The French data protection authority CNIL has fined the two Internet giants Facebook and Google millions. Users were not given the option of rejecting cookies with little effort. Acceptance, however, is possible with just one click. While two subsidiaries of the Google group are supposed to pay a fine of 150 million euros together, Facebook was billed 60 million euros.
Companies need to make changes
The million-dollar fine is the highest fine that the French data protection authority has imposed so far. Over a year ago, Google was obliged to pay 100 million euros because some advertising cookies were stored on computers without prior consent. Like the CNIL in one Message (via BBC) writes, both Google and Facebook now have three months to adjust the way they handle cookies in France. For each day of delay, a further penalty of 100,000 euros is due.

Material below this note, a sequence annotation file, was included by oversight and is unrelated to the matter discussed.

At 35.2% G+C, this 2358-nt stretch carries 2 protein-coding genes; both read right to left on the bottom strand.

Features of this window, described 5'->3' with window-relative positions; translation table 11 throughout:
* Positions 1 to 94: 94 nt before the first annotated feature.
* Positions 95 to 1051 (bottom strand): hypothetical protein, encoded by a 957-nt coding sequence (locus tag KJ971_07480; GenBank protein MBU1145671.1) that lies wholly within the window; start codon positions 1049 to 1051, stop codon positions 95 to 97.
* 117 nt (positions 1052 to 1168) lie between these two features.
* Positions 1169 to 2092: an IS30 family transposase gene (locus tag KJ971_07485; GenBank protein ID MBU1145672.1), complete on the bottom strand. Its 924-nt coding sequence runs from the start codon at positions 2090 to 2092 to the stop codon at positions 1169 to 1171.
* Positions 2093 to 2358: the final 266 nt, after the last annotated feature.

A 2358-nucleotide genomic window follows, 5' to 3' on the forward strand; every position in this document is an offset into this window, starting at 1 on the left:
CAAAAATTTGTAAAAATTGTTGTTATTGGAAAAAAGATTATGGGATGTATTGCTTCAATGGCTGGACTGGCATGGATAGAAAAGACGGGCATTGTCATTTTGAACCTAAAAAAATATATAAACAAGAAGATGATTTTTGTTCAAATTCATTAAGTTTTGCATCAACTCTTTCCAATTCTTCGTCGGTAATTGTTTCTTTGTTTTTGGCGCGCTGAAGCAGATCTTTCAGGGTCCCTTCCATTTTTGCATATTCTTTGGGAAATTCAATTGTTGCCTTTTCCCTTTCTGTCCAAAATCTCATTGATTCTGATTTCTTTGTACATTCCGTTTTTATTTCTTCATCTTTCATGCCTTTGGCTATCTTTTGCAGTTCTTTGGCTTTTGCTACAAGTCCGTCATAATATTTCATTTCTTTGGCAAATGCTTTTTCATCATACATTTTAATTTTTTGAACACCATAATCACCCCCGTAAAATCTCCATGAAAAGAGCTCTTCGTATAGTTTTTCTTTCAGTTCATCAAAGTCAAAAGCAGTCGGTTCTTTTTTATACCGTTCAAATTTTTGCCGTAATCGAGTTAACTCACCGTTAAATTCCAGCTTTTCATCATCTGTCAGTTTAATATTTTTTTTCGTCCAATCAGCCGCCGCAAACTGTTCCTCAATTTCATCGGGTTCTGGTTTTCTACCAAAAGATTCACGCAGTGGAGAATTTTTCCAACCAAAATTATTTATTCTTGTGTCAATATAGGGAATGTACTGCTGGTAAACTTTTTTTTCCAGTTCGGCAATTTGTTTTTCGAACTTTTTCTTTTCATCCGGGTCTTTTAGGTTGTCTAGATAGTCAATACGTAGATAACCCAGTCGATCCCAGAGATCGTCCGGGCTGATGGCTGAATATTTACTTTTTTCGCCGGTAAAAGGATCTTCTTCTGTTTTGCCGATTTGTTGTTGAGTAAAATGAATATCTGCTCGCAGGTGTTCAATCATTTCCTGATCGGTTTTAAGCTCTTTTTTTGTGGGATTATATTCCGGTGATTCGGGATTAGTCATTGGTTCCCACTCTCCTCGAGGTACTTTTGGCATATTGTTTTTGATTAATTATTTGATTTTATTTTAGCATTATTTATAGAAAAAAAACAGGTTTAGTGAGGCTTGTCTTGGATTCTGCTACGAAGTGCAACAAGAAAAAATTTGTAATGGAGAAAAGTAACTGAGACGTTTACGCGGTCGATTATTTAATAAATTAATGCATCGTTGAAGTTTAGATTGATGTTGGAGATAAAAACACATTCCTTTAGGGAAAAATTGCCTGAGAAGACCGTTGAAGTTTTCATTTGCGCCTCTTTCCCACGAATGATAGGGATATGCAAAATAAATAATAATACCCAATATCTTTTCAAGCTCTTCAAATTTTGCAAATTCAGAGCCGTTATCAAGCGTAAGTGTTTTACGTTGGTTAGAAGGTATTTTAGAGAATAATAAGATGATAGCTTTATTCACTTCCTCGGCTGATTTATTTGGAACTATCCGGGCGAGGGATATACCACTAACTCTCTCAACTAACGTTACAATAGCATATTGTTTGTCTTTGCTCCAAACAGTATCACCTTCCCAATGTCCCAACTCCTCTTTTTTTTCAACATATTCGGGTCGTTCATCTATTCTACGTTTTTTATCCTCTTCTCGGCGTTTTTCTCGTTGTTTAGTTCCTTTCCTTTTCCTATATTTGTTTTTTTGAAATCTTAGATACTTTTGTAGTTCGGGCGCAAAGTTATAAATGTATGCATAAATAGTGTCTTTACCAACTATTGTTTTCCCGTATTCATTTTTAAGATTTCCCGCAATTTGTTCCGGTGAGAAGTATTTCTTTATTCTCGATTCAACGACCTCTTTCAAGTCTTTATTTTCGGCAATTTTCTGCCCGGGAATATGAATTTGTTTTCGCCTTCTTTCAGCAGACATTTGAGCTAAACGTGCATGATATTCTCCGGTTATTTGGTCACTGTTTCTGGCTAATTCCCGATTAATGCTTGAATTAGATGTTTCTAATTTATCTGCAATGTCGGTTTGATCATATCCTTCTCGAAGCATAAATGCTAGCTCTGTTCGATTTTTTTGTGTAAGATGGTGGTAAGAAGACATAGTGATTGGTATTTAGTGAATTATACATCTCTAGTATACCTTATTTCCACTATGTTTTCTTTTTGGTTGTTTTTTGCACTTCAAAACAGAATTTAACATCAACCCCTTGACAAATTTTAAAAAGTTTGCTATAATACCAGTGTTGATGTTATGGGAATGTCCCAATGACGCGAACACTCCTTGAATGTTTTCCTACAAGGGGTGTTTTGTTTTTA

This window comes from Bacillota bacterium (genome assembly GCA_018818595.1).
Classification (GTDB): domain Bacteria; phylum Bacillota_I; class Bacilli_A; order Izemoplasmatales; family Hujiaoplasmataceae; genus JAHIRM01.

According to a statement by a spokeswoman for the Facebook parent company Meta, the company will look at the authority’s decision. The cookie settings would give users more control over their data and should be further developed and improved. Google is also aware of its “responsibility towards people’s trust” and emphasizes that there will be changes in the future with regard to cookie practice.
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